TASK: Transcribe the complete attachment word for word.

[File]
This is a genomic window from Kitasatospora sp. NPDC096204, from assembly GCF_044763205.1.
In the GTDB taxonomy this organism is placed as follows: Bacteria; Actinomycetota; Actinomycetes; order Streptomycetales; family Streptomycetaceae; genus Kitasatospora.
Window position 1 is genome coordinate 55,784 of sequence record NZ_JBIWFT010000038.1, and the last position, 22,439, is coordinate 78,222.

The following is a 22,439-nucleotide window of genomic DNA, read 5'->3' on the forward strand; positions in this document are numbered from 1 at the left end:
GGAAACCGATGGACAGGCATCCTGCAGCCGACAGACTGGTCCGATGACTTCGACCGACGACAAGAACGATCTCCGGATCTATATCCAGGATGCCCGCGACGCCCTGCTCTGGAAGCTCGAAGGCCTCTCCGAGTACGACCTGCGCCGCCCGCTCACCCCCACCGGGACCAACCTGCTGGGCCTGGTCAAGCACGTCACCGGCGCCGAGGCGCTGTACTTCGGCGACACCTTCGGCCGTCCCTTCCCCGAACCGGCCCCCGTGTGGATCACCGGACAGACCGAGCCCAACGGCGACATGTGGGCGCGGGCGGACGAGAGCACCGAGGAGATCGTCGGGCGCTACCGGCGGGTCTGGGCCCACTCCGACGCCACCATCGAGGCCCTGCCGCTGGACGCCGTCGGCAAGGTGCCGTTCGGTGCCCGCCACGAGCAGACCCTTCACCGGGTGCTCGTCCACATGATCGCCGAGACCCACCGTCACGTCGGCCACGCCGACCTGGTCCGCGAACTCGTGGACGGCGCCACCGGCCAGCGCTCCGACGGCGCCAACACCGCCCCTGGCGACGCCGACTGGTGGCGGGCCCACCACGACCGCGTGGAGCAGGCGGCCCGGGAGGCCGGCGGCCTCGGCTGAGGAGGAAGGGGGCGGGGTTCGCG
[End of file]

This is a genomic window from Kitasatospora sp. NPDC096204, from assembly GCF_044763205.1.
In the GTDB taxonomy this organism is placed as follows: Bacteria; Actinomycetota; Actinomycetes; order Streptomycetales; family Streptomycetaceae; genus Kitasatospora.
Window position 1 is genome coordinate 55,784 of sequence record NZ_JBIWFT010000038.1, and the last position, 22,439, is coordinate 78,222.

The following is a 22,439-nucleotide window of genomic DNA, read 5'->3' on the forward strand; positions in this document are numbered from 1 at the left end:
GGAAACCGATGGACAGGCATCCTGCAGCCGACAGACTGGTCCGATGACTTCGACCGACGACAAGAACGATCTCCGGATCTATATCCAGGATGCCCGCGACGCCCTGCTCTGGAAGCTCGAAGGCCTCTCCGAGTACGACCTGCGCCGCCCGCTCACCCCCACCGGGACCAACCTGCTGGGCCTGGTCAAGCACGTCACCGGCGCCGAGGCGCTGTACTTCGGCGACACCTTCGGCCGTCCCTTCCCCGAACCGGCCCCCGTGTGGATCACCGGACAGACCGAGCCCAACGGCGACATGTGGGCGCGGGCGGACGAGAGCACCGAGGAGATCGTCGGGCGCTACCGGCGGGTCTGGGCCCACTCCGACGCCACCATCGAGGCCCTGCCGCTGGACGCCGTCGGCAAGGTGCCGTTCGGTGCCCGCCACGAGCAGACCCTTCACCGGGTGCTCGTCCACATGATCGCCGAGACCCACCGTCACGTCGGCCACGCCGACCTGGTCCGCGAACTCGTGGACGGCGCCACCGGCCAGCGCTCCGACGGCGCCAACACCGCCCCTGGCGACGCCGACTGGTGGCGGGCCCACCACGACCGCGTGGAGCAGGCGGCCCGGGAGGCCGGCGGCCTCGGCTGAGGAGGAAGGGGGCGGGGTTCGCG